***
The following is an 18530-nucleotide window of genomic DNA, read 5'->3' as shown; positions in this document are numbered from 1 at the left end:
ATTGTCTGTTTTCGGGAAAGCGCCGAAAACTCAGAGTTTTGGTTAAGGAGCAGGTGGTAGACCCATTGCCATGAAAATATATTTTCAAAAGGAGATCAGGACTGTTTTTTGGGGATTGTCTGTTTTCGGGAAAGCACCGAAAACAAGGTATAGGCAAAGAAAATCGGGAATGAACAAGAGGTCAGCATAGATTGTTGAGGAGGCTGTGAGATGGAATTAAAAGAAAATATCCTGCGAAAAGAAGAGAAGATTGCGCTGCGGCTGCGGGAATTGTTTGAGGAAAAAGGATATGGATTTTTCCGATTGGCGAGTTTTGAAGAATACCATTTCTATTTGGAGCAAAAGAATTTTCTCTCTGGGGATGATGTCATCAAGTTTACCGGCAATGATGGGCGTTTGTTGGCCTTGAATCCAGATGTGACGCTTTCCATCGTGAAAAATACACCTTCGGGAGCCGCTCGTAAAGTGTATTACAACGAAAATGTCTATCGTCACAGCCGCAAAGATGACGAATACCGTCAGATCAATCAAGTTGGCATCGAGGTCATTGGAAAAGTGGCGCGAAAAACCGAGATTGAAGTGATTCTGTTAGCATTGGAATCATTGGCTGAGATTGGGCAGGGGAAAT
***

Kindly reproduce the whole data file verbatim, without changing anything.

The following is an 18530-nucleotide window of genomic DNA, read 5'->3' as shown; positions in this document are numbered from 1 at the left end:
ATTGTCTGTTTTCGGGAAAGCGCCGAAAACTCAGAGTTTTGGTTAAGGAGCAGGTGGTAGACCCATTGCCATGAAAATATATTTTCAAAAGGAGATCAGGACTGTTTTTTGGGGATTGTCTGTTTTCGGGAAAGCACCGAAAACAAGGTATAGGCAAAGAAAATCGGGAATGAACAAGAGGTCAGCATAGATTGTTGAGGAGGCTGTGAGATGGAATTAAAAGAAAATATCCTGCGAAAAGAAGAGAAGATTGCGCTGCGGCTGCGGGAATTGTTTGAGGAAAAAGGATATGGATTTTTCCGATTGGCGAGTTTTGAAGAATACCATTTCTATTTGGAGCAAAAGAATTTTCTCTCTGGGGATGATGTCATCAAGTTTACCGGCAATGATGGGCGTTTGTTGGCCTTGAATCCAGATGTGACGCTTTCCATCGTGAAAAATACACCTTCGGGAGCCGCTCGTAAAGTGTATTACAACGAAAATGTCTATCGTCACAGCCGCAAAGATGACGAATACCGTCAGATCAATCAAGTTGGCATCGAGGTCATTGGAAAAGTGGCGCGAAAAACCGAGATTGAAGTGATTCTGTTAGCATTGGAATCATTGGCTGAGATTGGGCAGGGGAAAT